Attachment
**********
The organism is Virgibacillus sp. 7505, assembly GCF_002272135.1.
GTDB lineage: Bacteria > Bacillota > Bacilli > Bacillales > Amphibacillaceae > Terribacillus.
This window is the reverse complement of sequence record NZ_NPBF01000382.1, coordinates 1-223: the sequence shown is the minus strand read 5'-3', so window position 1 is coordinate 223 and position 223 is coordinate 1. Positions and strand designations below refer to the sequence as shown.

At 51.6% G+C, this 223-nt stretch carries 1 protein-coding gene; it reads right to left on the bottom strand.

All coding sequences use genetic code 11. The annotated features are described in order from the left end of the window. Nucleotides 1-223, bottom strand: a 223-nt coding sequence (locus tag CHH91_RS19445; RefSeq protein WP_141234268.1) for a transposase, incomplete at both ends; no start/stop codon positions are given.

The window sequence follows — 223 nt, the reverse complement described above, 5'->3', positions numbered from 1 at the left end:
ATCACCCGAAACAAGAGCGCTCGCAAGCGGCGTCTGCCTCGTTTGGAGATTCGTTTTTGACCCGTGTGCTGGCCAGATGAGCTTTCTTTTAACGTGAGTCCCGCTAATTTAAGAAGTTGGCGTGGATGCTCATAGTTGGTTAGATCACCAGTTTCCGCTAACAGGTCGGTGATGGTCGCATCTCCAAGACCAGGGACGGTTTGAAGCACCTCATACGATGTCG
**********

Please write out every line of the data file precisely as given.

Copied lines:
The organism is Virgibacillus sp. 7505, assembly GCF_002272135.1.
GTDB lineage: Bacteria > Bacillota > Bacilli > Bacillales > Amphibacillaceae > Terribacillus.
This window is the reverse complement of sequence record NZ_NPBF01000382.1, coordinates 1-223: the sequence shown is the minus strand read 5'-3', so window position 1 is coordinate 223 and position 223 is coordinate 1. Positions and strand designations below refer to the sequence as shown.

At 51.6% G+C, this 223-nt stretch carries 1 protein-coding gene; it reads right to left on the bottom strand.

All coding sequences use genetic code 11. The annotated features are described in order from the left end of the window. Nucleotides 1-223, bottom strand: a 223-nt coding sequence (locus tag CHH91_RS19445; RefSeq protein WP_141234268.1) for a transposase, incomplete at both ends; no start/stop codon positions are given.

The window sequence follows — 223 nt, the reverse complement described above, 5'->3', positions numbered from 1 at the left end:
ATCACCCGAAACAAGAGCGCTCGCAAGCGGCGTCTGCCTCGTTTGGAGATTCGTTTTTGACCCGTGTGCTGGCCAGATGAGCTTTCTTTTAACGTGAGTCCCGCTAATTTAAGAAGTTGGCGTGGATGCTCATAGTTGGTTAGATCACCAGTTTCCGCTAACAGGTCGGTGATGGTCGCATCTCCAAGACCAGGGACGGTTTGAAGCACCTCATACGATGTCG